McDonald’s serves up local art

·2 min read

THUNDER BAY, ONT. — When McDonald’s Canada contacted Fort William First Nation artist Ryan Pooman and asked him to produce artwork for an environmental sustainability project, he fired up his tablet and began to create.

The restaurant’s The Last Straw campaign culminates their 2021 ending of single-use plastics to improve sustainability and lessen the environmental impact of its waste products. After phasing out plastic cutlery and straws, they found a way to repurpose some of those straws into McDonald’s serving trays. The restaurant reached out to 15 Canadian artists and enlisted them to create pieces of art that reflect their views on sustainability and the environment.

“We had three different options of what we wanted to do with the artwork,” Pooman said. “There was a sustainable future, a landscape worth saving, and an upcycled world theme to choose from.”

Pooman says he chose to do the landscape worth saving.

“That’s where I came up with the idea of adding Turtle Island and having our landscape (featured) with the Sleeping Giant,” he said.

Pooman has been working at High Tide Tattoo as a tattoo artist for the past 10 years.

“I just recently started getting into painting and more of the Indigenous artwork and stuff while carrying on with my tattooing as well,” he said.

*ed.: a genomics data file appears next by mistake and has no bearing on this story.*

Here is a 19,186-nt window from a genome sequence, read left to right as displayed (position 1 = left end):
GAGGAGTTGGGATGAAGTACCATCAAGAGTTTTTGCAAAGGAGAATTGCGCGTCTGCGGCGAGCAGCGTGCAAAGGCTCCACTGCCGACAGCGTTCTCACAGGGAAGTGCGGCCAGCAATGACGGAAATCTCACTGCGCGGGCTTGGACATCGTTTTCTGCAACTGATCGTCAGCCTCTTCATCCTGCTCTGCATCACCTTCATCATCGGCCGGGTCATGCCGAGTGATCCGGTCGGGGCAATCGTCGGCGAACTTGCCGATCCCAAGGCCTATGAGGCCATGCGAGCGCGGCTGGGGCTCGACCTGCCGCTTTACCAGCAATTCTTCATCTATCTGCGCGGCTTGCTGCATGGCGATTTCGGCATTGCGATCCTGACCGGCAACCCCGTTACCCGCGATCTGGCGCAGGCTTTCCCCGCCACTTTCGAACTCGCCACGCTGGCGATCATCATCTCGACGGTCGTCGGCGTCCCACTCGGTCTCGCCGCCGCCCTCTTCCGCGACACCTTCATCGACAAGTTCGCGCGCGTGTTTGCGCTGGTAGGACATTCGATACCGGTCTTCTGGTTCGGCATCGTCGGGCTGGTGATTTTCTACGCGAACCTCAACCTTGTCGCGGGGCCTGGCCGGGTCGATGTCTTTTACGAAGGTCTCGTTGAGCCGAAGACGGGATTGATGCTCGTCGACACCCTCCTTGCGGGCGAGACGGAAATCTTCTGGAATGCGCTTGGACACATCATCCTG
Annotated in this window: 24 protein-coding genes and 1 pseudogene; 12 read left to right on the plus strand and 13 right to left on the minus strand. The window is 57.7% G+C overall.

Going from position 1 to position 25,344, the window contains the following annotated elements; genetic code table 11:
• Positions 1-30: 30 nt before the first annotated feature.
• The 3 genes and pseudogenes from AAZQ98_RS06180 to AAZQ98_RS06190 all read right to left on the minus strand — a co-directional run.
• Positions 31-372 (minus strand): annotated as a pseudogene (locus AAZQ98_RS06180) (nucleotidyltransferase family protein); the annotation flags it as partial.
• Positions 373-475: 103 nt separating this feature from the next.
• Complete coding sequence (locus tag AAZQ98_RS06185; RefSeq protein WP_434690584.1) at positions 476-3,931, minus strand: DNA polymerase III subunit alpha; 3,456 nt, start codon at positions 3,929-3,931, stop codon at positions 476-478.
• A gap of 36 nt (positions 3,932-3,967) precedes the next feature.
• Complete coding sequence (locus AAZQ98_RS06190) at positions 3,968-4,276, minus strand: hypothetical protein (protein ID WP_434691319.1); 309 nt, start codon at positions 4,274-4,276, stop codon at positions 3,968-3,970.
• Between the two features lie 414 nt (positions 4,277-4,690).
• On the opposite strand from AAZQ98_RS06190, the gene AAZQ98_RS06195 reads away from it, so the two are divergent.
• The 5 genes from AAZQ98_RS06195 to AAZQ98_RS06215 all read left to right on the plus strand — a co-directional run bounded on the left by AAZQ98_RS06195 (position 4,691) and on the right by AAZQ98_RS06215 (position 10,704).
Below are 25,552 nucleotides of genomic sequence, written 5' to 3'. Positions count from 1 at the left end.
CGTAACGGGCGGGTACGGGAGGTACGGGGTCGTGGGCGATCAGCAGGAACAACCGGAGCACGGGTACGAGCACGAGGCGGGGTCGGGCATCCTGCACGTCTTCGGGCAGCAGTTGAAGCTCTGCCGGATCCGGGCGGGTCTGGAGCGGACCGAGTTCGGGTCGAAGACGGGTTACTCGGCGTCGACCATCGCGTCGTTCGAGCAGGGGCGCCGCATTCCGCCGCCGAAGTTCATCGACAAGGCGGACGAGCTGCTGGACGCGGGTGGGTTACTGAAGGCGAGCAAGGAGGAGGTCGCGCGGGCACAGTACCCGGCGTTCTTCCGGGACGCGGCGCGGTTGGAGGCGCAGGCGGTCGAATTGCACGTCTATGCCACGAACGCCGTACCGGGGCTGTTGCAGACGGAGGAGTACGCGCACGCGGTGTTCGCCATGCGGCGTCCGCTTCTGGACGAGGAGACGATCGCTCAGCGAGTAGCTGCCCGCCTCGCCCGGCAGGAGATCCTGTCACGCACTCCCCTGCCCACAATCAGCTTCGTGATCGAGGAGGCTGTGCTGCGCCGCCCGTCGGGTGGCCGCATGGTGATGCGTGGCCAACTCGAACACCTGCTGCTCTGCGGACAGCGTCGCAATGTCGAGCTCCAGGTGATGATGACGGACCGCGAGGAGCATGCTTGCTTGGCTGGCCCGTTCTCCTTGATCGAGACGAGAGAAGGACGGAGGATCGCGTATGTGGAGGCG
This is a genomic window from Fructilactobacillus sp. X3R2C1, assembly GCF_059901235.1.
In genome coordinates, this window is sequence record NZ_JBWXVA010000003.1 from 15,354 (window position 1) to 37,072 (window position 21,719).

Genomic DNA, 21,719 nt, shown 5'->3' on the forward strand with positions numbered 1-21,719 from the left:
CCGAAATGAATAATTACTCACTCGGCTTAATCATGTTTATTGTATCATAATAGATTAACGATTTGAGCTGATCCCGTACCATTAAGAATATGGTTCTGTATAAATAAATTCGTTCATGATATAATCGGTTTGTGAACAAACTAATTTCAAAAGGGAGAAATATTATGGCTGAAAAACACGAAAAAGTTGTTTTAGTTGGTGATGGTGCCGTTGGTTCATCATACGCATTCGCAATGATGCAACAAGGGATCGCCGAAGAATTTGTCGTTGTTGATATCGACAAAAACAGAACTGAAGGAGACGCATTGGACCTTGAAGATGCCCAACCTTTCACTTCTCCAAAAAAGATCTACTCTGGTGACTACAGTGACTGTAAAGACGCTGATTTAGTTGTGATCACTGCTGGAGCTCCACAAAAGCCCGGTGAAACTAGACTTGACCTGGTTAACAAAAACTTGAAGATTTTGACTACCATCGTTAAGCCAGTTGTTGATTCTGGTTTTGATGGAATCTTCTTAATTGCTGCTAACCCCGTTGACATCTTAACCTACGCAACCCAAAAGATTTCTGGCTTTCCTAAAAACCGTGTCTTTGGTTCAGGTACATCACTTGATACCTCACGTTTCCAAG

“They just reached out to me and I guess they saw my artwork online and they chose me along with the 14 other artists.”

Pooman’s artwork has been transferred to a serving tray and it has become one of 15 McDonald’s serving trays that will be donated to local Ronald McDonald House locations across Canada. The serving trays can be used at the locations or for whatever purpose they please, including a display for visiting families to enjoy or to be auctioned off as a fundraiser.

The 15 artists are Nicole Wolf, Ray Dak Lam, Jarett Sitter, Tierney Milne, Justin Currie, Chris Morin, Monika Melnychuk, Rachel Joanis, Mateusz Napieralski, Ryan Pooman, Genevieve Andersen, Anne-Julie Dudemaine, Kirsten Stackhouse, Bella Seonyoung Heo and Elana Camille.

According to the McDonald’s website, the company’s goal is to use 100 per cent of its primary guest packaging from recyclable, renewable or certified sources by 2025.

Sandi Krasowski, Local Journalism Initiative Reporter, The Chronicle-Journal

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